- Landslide-hit Maguindanao province has the highest number of casualties
- Post-check deaths drop from 72 to 45
- The Philippines experiences an average of 20 tropical cyclones per year
MANILA (Reuters) – Manila and neighboring towns prepared on Saturday for Tropical Storm Nalge, which killed 45 people mainly due to landslides in the southern Philippines.
The Southeast Asian country’s disaster management agency cut the death toll from 72 to 45 after confirming reports from ground staff, including rescue workers searching for 18 missing people.
Residents of the capital’s coastal areas have been evacuated and classes at all levels have been suspended, according to the mayor’s office.
Manila Mayor Hany Lacuna Phangan on Saturday ordered the closure of the city’s cemetery, which was expected to attract millions of visitors over the extended All Saints Day weekend.
A tropical storm with maximum sustained winds of 95 kilometers (60 miles) per hour and gusts of up to 130 kilometers (80 miles) per hour made multiple landfalls in the eastern Philippines on Saturday.
The state meteorological agency warned of widespread flooding and landslides in the latest bulletin, as the Nalge blew through the mainland of Luzon and into the South China Sea, bringing heavy rains, sometimes torrential rains, to the metropolitan area and neighboring provinces.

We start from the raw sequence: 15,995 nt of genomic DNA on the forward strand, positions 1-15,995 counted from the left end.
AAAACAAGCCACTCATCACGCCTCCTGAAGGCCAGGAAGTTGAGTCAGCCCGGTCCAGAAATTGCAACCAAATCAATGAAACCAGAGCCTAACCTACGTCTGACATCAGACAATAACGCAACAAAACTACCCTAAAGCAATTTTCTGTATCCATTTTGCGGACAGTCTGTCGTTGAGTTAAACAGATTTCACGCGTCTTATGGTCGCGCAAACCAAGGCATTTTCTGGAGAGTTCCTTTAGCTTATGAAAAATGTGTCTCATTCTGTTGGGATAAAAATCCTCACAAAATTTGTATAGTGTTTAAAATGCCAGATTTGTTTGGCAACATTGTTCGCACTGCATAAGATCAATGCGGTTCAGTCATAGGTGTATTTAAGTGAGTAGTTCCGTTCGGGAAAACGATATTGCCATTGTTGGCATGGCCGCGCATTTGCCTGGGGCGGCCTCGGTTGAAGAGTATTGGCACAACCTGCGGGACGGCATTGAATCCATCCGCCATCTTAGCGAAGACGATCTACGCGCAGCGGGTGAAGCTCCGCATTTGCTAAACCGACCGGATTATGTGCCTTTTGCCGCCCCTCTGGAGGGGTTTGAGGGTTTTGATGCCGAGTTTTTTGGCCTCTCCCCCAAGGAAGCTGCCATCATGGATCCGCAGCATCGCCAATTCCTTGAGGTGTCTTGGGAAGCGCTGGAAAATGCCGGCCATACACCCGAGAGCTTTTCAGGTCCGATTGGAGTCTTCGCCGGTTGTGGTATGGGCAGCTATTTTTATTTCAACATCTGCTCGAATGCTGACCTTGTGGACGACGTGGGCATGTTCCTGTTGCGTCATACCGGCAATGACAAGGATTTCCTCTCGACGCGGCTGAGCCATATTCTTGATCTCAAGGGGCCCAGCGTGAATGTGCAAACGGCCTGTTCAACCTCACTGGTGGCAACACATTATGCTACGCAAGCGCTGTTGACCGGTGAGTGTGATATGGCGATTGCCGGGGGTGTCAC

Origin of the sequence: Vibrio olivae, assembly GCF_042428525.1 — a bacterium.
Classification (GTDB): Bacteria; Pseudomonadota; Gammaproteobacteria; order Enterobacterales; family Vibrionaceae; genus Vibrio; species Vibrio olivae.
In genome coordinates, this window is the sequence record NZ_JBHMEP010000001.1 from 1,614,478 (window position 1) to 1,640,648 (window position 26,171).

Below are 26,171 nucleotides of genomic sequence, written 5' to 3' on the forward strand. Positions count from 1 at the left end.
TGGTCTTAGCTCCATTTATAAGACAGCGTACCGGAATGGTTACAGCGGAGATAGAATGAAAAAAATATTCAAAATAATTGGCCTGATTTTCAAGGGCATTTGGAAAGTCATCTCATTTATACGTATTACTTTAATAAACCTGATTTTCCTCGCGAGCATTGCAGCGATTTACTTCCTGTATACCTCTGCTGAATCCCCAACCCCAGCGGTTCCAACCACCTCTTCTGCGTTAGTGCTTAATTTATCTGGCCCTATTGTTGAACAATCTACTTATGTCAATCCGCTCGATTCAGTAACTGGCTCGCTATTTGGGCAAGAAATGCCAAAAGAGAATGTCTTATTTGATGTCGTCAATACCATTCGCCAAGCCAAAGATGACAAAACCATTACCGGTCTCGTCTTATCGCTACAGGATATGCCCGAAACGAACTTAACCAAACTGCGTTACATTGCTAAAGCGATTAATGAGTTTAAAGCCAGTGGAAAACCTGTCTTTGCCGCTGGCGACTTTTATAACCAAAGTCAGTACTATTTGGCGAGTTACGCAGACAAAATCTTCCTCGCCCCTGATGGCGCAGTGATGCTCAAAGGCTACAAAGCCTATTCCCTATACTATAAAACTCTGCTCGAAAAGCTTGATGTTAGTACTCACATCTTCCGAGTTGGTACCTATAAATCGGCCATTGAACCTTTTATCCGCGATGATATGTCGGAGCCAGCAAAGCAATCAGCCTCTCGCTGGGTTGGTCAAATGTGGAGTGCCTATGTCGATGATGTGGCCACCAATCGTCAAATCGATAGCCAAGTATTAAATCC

The airline has canceled 116 domestic and international flights to and from the Philippines’ main gateway. Nearly 7,500 passengers, drivers, cargo helpers and 107 vessels were stranded at the port, according to the Coast Guard.
President Ferdinand Marcos Jr. said on Twitter that government agencies are providing aid and food packs to affected families.
According to photos shared by authorities, coast guard officers ushered residents in chest-high floods while rescuers used monoblock plastic chairs and old refrigerators to help children and the elderly in central Leyte province. I carried
Most of the deaths, at 40, were reported in southern Maguindanao.
“We’re not discounting the possibility of more casualties,” Maguindanao state administrator Cyrus Trena told DZMM radio station. “But I hope it doesn’t go up significantly.”
The Philippines experiences an average of 20 tropical cyclones per year. In December, Category 5 Typhoon Rai hit the Chubu region, killing 407 people and injuring more than 1,100.
Reporting by Neil Jerome Morales.Editing by Chris Reese and William Mallard
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